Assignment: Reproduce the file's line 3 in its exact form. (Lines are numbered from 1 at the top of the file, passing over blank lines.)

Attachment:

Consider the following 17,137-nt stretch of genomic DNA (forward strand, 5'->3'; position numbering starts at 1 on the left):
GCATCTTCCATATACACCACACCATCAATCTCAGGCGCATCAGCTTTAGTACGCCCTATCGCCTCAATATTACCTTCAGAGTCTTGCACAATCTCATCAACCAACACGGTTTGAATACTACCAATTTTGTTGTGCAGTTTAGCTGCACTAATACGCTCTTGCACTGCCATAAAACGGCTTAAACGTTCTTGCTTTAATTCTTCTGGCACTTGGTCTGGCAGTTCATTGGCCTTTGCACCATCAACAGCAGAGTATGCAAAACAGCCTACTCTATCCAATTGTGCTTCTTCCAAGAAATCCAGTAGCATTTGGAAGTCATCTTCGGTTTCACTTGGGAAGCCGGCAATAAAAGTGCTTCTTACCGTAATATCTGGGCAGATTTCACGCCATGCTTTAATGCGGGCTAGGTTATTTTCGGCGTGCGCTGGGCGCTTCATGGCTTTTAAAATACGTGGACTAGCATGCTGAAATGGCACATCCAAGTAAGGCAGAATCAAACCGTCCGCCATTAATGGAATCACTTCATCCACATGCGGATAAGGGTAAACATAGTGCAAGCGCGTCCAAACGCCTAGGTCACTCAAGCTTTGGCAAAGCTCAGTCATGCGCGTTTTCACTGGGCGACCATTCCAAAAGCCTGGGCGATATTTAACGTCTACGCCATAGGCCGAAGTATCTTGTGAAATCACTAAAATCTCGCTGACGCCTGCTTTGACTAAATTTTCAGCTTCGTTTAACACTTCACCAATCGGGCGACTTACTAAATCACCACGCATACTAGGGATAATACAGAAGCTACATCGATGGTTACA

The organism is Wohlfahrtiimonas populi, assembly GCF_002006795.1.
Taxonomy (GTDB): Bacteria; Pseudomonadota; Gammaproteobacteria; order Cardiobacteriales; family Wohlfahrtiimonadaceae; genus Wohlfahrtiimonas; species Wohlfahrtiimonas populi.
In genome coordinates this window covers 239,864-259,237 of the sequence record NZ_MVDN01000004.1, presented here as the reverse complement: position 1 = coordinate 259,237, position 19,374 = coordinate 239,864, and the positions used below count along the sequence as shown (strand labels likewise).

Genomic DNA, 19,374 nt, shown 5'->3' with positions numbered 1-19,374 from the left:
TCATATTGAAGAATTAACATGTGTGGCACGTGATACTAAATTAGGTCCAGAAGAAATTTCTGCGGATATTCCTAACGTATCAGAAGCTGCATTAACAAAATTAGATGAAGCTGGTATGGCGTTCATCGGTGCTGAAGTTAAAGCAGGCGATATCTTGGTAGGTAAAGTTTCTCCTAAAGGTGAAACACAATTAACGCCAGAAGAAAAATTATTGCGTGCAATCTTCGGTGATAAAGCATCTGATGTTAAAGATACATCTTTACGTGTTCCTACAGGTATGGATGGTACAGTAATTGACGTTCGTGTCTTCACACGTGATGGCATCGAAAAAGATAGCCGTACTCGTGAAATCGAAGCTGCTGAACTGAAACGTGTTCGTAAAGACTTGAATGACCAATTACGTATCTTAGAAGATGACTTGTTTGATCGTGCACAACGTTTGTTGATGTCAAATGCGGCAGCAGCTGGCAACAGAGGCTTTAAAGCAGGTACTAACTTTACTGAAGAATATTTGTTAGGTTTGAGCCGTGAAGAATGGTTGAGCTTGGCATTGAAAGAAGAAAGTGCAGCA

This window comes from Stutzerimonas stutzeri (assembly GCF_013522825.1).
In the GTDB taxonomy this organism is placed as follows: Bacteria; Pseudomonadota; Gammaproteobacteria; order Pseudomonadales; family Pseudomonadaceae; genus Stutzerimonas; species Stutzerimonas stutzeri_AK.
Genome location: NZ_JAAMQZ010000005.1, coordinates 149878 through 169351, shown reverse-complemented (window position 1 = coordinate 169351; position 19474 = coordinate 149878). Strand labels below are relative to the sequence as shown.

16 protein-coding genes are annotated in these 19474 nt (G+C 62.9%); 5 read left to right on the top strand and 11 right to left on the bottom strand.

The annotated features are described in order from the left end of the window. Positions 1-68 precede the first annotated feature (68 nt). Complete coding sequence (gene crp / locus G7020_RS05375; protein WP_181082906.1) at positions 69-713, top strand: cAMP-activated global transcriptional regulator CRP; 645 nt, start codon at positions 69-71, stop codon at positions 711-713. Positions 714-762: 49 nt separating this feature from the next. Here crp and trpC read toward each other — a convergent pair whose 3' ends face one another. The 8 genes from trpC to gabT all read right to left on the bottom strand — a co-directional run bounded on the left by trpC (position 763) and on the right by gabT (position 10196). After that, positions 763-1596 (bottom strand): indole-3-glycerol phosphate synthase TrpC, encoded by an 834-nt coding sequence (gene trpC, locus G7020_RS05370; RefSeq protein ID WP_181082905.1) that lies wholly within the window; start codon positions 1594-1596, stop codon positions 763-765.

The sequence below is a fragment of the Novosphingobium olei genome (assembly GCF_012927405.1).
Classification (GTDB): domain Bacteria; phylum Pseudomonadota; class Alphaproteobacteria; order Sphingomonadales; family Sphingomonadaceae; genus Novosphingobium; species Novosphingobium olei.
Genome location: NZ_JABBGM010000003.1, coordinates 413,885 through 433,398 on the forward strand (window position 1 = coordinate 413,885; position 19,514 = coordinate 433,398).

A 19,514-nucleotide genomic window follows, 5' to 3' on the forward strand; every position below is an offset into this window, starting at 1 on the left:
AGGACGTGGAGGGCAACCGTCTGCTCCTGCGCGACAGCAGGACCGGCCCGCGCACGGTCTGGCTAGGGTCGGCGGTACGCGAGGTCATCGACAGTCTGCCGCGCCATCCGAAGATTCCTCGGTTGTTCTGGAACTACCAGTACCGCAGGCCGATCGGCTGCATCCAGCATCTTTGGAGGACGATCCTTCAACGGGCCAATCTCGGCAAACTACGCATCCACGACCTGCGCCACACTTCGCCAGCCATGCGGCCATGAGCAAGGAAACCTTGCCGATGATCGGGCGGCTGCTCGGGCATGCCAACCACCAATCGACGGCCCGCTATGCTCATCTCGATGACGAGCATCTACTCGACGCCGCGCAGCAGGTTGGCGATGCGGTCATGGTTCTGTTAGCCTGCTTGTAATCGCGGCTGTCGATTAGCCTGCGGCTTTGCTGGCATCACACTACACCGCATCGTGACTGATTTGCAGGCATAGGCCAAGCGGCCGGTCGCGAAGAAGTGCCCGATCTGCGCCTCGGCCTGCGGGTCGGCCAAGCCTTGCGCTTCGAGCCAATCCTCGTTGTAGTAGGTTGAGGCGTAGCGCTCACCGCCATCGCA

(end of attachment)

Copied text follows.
The organism is Wohlfahrtiimonas populi, assembly GCF_002006795.1.